Tip – if you are booking your stay among bustling city streets, skip booking breakfast along with your visit. This will turn out cheaper for room rent. And street food or decent breakfast options in restaurants can be found for 99 bhat. This was a tiny private room in a hostel building for which I almost shelled out 2000 baht.
This was a room in a resort with breakfast, a swimming pool, a high-end dining facility, and a huge room, all for just 1000 baht. So you see!!
Commute within Thailand:
Hands down, minivans are the best option to commute within Thailand. However, they operate for only short distances. They are the fastest, on time and they are available almost throughout the day. Surprisingly they were comfortable too and were not claustrophobic.
The next best option is the VIP buses, which are AC buses with toilets within the bus. One of the reasons I find Thailand is easy for solo travel is that commuting from one destination to another is easy. Even at places in the North East where I could not find information online about commuting, all the small towns and places were well connected.
You have to reach the bus station or railway station, and there is always an information coordinator available who would put you on the right bus and ensure to send you off, irrespective of whether you ask for help or not. The moment they see someone with a backpack and a slightly confused look, they pick you up and put you in the right bus/van/train. AirAsia operates flights between destinations that are very affordable too.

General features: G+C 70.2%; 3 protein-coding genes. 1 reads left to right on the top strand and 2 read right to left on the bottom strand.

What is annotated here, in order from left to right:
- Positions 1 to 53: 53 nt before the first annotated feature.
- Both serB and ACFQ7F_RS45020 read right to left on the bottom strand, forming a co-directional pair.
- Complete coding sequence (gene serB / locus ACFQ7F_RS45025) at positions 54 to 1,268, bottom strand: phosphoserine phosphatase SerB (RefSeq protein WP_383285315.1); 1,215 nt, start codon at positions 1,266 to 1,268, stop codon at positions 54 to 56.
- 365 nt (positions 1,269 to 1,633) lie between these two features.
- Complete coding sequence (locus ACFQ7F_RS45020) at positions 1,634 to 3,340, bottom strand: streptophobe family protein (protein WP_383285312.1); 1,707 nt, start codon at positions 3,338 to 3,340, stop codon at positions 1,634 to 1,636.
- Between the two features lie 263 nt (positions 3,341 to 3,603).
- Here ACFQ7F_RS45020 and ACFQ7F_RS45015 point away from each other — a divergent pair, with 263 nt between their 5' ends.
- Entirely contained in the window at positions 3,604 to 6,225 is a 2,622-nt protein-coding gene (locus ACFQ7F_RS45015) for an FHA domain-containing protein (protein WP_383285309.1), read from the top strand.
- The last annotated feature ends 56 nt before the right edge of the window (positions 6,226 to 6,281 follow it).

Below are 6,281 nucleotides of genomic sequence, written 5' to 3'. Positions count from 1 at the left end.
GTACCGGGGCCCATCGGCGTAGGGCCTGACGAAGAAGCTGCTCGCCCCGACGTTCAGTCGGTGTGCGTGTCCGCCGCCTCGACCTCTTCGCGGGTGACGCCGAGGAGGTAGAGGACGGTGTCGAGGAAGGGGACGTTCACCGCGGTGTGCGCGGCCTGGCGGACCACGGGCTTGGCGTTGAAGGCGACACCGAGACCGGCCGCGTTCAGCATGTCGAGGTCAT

To travel between islands, you can always book at your hotel or any travel agent. A minivan would come to pick you at the doorstep, drop you on the ferry, pick you up from the ferry, and put you in a bus if overland journey required or into a minivan to take you to your accommodation at the destination. It is all so well sorted out.
There are tuk-tuks (autos) within the city, a motorcycle to hire, songtaew (a shared open van-like system which works as a city bus), big cities have a bus, motorcycle taxis, taxis, car rentals… So depending on the budget and convenience, you can choose the mode of commute.